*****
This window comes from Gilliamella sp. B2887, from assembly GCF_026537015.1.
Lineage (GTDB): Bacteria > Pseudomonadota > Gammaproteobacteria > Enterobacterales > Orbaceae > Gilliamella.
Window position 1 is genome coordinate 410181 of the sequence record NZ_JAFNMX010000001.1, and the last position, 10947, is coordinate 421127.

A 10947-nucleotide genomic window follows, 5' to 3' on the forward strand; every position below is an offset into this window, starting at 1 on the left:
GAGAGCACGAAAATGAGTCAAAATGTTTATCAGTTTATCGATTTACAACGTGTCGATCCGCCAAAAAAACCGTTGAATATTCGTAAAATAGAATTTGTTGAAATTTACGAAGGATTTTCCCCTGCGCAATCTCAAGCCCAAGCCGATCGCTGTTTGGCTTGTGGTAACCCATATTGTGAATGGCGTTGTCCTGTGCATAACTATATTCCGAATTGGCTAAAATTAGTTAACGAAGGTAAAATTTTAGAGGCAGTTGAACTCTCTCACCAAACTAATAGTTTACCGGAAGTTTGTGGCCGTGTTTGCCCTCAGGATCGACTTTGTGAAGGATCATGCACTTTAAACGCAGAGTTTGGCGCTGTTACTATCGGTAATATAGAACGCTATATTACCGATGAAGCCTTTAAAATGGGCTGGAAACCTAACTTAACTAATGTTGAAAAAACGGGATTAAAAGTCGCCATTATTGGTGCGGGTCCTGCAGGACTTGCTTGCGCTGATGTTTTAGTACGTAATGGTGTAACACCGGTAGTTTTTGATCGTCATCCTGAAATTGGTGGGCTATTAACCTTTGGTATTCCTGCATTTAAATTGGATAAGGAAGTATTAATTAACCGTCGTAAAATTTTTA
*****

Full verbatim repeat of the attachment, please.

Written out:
This window comes from Gilliamella sp. B2887, from assembly GCF_026537015.1.
Lineage (GTDB): Bacteria > Pseudomonadota > Gammaproteobacteria > Enterobacterales > Orbaceae > Gilliamella.
Window position 1 is genome coordinate 410181 of the sequence record NZ_JAFNMX010000001.1, and the last position, 10947, is coordinate 421127.

A 10947-nucleotide genomic window follows, 5' to 3' on the forward strand; every position below is an offset into this window, starting at 1 on the left:
GAGAGCACGAAAATGAGTCAAAATGTTTATCAGTTTATCGATTTACAACGTGTCGATCCGCCAAAAAAACCGTTGAATATTCGTAAAATAGAATTTGTTGAAATTTACGAAGGATTTTCCCCTGCGCAATCTCAAGCCCAAGCCGATCGCTGTTTGGCTTGTGGTAACCCATATTGTGAATGGCGTTGTCCTGTGCATAACTATATTCCGAATTGGCTAAAATTAGTTAACGAAGGTAAAATTTTAGAGGCAGTTGAACTCTCTCACCAAACTAATAGTTTACCGGAAGTTTGTGGCCGTGTTTGCCCTCAGGATCGACTTTGTGAAGGATCATGCACTTTAAACGCAGAGTTTGGCGCTGTTACTATCGGTAATATAGAACGCTATATTACCGATGAAGCCTTTAAAATGGGCTGGAAACCTAACTTAACTAATGTTGAAAAAACGGGATTAAAAGTCGCCATTATTGGTGCGGGTCCTGCAGGACTTGCTTGCGCTGATGTTTTAGTACGTAATGGTGTAACACCGGTAGTTTTTGATCGTCATCCTGAAATTGGTGGGCTATTAACCTTTGGTATTCCTGCATTTAAATTGGATAAGGAAGTATTAATTAACCGTCGTAAAATTTTTA